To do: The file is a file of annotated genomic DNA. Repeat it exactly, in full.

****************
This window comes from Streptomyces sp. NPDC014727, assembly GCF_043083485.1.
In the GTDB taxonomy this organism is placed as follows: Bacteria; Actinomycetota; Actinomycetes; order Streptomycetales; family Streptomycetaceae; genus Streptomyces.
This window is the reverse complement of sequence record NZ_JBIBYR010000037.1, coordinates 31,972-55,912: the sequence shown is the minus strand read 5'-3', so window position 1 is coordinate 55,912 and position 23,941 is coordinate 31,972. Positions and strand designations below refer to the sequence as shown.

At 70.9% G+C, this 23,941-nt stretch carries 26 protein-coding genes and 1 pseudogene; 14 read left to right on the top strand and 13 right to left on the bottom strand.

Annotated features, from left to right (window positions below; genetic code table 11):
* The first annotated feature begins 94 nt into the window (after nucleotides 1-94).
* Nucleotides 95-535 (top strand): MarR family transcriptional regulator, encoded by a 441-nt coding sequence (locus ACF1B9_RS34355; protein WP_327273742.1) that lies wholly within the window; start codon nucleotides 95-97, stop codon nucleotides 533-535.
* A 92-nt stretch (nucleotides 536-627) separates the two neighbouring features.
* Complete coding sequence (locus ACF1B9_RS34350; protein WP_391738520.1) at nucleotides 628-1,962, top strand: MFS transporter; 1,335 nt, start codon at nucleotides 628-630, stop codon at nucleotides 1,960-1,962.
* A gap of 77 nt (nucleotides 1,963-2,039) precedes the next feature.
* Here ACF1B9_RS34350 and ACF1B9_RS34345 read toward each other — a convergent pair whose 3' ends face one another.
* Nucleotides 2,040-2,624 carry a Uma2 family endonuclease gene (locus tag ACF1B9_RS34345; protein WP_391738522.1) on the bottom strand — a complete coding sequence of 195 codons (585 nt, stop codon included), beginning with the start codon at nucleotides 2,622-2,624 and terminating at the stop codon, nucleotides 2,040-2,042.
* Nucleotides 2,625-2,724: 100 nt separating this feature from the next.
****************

This window comes from Streptomyces sp. NPDC014727, assembly GCF_043083485.1.
In the GTDB taxonomy this organism is placed as follows: Bacteria; Actinomycetota; Actinomycetes; order Streptomycetales; family Streptomycetaceae; genus Streptomyces.
This window is the reverse complement of sequence record NZ_JBIBYR010000037.1, coordinates 31,972-55,912: the sequence shown is the minus strand read 5'-3', so window position 1 is coordinate 55,912 and position 23,941 is coordinate 31,972. Positions and strand designations below refer to the sequence as shown.

At 70.9% G+C, this 23,941-nt stretch carries 26 protein-coding genes and 1 pseudogene; 14 read left to right on the top strand and 13 right to left on the bottom strand.

Annotated features, from left to right (window positions below; genetic code table 11):
* The first annotated feature begins 94 nt into the window (after nucleotides 1-94).
* Nucleotides 95-535 (top strand): MarR family transcriptional regulator, encoded by a 441-nt coding sequence (locus ACF1B9_RS34355; protein WP_327273742.1) that lies wholly within the window; start codon nucleotides 95-97, stop codon nucleotides 533-535.
* A 92-nt stretch (nucleotides 536-627) separates the two neighbouring features.
* Complete coding sequence (locus ACF1B9_RS34350; protein WP_391738520.1) at nucleotides 628-1,962, top strand: MFS transporter; 1,335 nt, start codon at nucleotides 628-630, stop codon at nucleotides 1,960-1,962.
* A gap of 77 nt (nucleotides 1,963-2,039) precedes the next feature.
* Here ACF1B9_RS34350 and ACF1B9_RS34345 read toward each other — a convergent pair whose 3' ends face one another.
* Nucleotides 2,040-2,624 carry a Uma2 family endonuclease gene (locus tag ACF1B9_RS34345; protein WP_391738522.1) on the bottom strand — a complete coding sequence of 195 codons (585 nt, stop codon included), beginning with the start codon at nucleotides 2,622-2,624 and terminating at the stop codon, nucleotides 2,040-2,042.
* Nucleotides 2,625-2,724: 100 nt separating this feature from the next.